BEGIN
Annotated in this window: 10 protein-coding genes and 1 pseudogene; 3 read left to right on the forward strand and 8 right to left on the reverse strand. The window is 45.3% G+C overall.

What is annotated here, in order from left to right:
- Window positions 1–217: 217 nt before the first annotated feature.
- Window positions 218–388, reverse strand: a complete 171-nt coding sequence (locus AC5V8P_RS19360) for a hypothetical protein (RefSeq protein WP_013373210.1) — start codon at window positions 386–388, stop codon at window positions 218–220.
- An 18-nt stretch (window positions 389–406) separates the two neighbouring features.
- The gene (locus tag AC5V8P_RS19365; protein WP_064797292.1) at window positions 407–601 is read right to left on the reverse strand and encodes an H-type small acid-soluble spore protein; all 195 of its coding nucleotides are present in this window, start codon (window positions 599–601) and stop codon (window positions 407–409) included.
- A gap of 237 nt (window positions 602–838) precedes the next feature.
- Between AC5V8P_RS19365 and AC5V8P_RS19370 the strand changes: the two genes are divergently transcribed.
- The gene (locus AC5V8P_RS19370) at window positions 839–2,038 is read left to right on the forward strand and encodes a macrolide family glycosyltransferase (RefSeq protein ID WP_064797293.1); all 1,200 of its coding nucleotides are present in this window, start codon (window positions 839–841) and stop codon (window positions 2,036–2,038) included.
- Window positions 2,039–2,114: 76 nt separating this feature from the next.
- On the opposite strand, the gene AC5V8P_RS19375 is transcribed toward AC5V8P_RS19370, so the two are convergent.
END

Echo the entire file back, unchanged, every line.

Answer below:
Annotated in this window: 10 protein-coding genes and 1 pseudogene; 3 read left to right on the forward strand and 8 right to left on the reverse strand. The window is 45.3% G+C overall.

What is annotated here, in order from left to right:
- Window positions 1–217: 217 nt before the first annotated feature.
- Window positions 218–388, reverse strand: a complete 171-nt coding sequence (locus AC5V8P_RS19360) for a hypothetical protein (RefSeq protein WP_013373210.1) — start codon at window positions 386–388, stop codon at window positions 218–220.
- An 18-nt stretch (window positions 389–406) separates the two neighbouring features.
- The gene (locus tag AC5V8P_RS19365; protein WP_064797292.1) at window positions 407–601 is read right to left on the reverse strand and encodes an H-type small acid-soluble spore protein; all 195 of its coding nucleotides are present in this window, start codon (window positions 599–601) and stop codon (window positions 407–409) included.
- A gap of 237 nt (window positions 602–838) precedes the next feature.
- Between AC5V8P_RS19365 and AC5V8P_RS19370 the strand changes: the two genes are divergently transcribed.
- The gene (locus AC5V8P_RS19370) at window positions 839–2,038 is read left to right on the forward strand and encodes a macrolide family glycosyltransferase (RefSeq protein ID WP_064797293.1); all 1,200 of its coding nucleotides are present in this window, start codon (window positions 839–841) and stop codon (window positions 2,036–2,038) included.
- Window positions 2,039–2,114: 76 nt separating this feature from the next.
- On the opposite strand, the gene AC5V8P_RS19375 is transcribed toward AC5V8P_RS19370, so the two are convergent.